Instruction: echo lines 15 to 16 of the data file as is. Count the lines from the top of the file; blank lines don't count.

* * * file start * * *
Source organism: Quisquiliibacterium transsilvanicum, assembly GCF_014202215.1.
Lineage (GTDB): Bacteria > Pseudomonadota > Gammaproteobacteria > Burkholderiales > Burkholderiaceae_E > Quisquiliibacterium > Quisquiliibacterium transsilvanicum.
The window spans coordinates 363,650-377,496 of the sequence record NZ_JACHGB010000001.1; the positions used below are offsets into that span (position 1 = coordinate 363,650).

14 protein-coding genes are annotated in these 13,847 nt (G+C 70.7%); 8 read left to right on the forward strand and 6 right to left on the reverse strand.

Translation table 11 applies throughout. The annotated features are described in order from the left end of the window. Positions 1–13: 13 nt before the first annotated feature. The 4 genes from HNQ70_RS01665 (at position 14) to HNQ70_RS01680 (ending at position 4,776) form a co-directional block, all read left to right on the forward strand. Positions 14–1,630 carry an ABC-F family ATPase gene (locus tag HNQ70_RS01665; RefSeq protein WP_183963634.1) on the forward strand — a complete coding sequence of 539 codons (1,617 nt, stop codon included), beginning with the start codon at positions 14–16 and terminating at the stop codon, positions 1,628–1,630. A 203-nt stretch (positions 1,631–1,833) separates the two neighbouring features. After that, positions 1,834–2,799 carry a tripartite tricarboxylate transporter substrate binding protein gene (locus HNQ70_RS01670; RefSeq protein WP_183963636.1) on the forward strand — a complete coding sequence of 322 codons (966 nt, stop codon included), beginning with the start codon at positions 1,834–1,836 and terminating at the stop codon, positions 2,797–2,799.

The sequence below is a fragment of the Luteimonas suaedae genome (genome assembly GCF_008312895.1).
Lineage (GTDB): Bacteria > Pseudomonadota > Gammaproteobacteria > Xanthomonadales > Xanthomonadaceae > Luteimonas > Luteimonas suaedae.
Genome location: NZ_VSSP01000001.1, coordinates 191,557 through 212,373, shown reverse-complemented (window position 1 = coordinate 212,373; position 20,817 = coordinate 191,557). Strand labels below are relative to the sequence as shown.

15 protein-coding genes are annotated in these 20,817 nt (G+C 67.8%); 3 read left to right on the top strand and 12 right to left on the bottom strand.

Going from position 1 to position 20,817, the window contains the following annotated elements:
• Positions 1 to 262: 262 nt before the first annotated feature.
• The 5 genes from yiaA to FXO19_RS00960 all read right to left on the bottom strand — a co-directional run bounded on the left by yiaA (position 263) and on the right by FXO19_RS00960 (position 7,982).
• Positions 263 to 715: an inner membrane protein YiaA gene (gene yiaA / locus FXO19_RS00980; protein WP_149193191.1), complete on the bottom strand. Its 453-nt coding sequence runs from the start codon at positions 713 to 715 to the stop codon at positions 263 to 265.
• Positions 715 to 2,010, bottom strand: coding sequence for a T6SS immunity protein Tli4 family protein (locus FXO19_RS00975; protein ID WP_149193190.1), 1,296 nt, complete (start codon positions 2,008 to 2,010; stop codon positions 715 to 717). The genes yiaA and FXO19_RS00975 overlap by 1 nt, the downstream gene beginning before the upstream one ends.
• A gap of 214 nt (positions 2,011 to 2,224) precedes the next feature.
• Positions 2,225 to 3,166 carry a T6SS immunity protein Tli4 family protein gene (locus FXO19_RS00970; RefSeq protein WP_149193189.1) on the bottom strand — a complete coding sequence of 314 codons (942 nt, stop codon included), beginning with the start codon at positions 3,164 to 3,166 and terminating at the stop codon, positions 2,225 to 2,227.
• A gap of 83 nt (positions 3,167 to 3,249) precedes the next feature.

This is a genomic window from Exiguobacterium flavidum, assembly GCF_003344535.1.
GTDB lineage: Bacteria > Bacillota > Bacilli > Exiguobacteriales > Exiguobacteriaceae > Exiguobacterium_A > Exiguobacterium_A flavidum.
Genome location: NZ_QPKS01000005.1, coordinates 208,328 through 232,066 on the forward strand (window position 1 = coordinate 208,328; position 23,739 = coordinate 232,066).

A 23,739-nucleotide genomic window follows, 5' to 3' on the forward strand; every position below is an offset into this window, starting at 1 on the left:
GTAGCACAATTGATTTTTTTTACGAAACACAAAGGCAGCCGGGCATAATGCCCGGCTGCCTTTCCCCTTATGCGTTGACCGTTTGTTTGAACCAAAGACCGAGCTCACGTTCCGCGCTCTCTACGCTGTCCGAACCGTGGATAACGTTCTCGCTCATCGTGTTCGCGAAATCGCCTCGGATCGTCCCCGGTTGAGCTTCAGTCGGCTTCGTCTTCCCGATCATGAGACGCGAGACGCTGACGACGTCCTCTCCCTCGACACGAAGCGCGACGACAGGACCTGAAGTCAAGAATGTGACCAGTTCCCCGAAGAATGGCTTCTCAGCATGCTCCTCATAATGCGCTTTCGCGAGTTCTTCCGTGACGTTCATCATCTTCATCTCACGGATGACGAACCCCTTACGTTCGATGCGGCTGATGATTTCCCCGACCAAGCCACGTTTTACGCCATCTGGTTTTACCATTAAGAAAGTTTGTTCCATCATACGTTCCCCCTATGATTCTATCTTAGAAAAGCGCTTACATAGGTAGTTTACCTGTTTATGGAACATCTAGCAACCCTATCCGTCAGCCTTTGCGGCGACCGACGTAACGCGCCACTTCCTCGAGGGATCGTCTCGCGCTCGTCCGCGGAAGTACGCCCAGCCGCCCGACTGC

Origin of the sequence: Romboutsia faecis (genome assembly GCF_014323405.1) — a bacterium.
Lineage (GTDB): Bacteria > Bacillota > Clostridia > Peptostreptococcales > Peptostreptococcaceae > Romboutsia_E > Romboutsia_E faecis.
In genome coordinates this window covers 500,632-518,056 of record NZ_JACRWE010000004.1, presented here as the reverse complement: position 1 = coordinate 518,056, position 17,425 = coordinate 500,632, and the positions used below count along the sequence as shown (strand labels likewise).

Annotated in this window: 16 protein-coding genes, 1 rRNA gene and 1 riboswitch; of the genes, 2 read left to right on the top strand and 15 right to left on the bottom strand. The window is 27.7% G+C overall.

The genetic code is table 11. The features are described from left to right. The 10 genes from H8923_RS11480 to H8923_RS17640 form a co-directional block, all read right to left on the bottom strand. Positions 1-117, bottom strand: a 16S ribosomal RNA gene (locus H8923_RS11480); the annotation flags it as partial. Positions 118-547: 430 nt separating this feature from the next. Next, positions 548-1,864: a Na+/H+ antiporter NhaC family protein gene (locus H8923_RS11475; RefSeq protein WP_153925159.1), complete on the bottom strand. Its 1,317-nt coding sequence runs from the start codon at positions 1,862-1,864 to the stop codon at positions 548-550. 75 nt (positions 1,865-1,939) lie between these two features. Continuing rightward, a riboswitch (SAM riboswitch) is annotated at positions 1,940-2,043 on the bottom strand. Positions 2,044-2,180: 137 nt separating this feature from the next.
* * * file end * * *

• A gap of 214 nt (positions 2,011 to 2,224) precedes the next feature.
• Positions 2,225 to 3,166 carry a T6SS immunity protein Tli4 family protein gene (locus FXO19_RS00970; RefSeq protein WP_149193189.1) on the bottom strand — a complete coding sequence of 314 codons (942 nt, stop codon included), beginning with the start codon at positions 3,164 to 3,166 and terminating at the stop codon, positions 2,225 to 2,227.